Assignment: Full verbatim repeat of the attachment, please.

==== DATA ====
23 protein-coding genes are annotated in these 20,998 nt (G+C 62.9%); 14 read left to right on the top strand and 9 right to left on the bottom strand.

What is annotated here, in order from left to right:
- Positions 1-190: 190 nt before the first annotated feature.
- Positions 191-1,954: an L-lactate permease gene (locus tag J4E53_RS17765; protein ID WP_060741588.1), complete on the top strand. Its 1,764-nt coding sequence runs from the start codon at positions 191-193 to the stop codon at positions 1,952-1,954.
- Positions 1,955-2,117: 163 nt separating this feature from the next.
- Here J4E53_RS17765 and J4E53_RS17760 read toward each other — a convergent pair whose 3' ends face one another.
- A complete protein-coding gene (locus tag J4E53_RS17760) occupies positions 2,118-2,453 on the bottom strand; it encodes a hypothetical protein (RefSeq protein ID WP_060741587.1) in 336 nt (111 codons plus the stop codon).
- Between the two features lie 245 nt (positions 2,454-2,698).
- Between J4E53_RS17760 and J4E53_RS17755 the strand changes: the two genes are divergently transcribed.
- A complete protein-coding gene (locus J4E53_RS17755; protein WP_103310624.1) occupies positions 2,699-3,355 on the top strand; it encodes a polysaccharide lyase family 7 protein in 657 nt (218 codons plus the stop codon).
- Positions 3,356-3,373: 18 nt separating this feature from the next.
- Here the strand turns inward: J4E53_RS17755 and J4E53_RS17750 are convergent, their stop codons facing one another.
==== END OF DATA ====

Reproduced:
23 protein-coding genes are annotated in these 20,998 nt (G+C 62.9%); 14 read left to right on the top strand and 9 right to left on the bottom strand.

What is annotated here, in order from left to right:
- Positions 1-190: 190 nt before the first annotated feature.
- Positions 191-1,954: an L-lactate permease gene (locus tag J4E53_RS17765; protein ID WP_060741588.1), complete on the top strand. Its 1,764-nt coding sequence runs from the start codon at positions 191-193 to the stop codon at positions 1,952-1,954.
- Positions 1,955-2,117: 163 nt separating this feature from the next.
- Here J4E53_RS17765 and J4E53_RS17760 read toward each other — a convergent pair whose 3' ends face one another.
- A complete protein-coding gene (locus tag J4E53_RS17760) occupies positions 2,118-2,453 on the bottom strand; it encodes a hypothetical protein (RefSeq protein ID WP_060741587.1) in 336 nt (111 codons plus the stop codon).
- Between the two features lie 245 nt (positions 2,454-2,698).
- Between J4E53_RS17760 and J4E53_RS17755 the strand changes: the two genes are divergently transcribed.
- A complete protein-coding gene (locus J4E53_RS17755; protein WP_103310624.1) occupies positions 2,699-3,355 on the top strand; it encodes a polysaccharide lyase family 7 protein in 657 nt (218 codons plus the stop codon).
- Positions 3,356-3,373: 18 nt separating this feature from the next.
- Here the strand turns inward: J4E53_RS17755 and J4E53_RS17750 are convergent, their stop codons facing one another.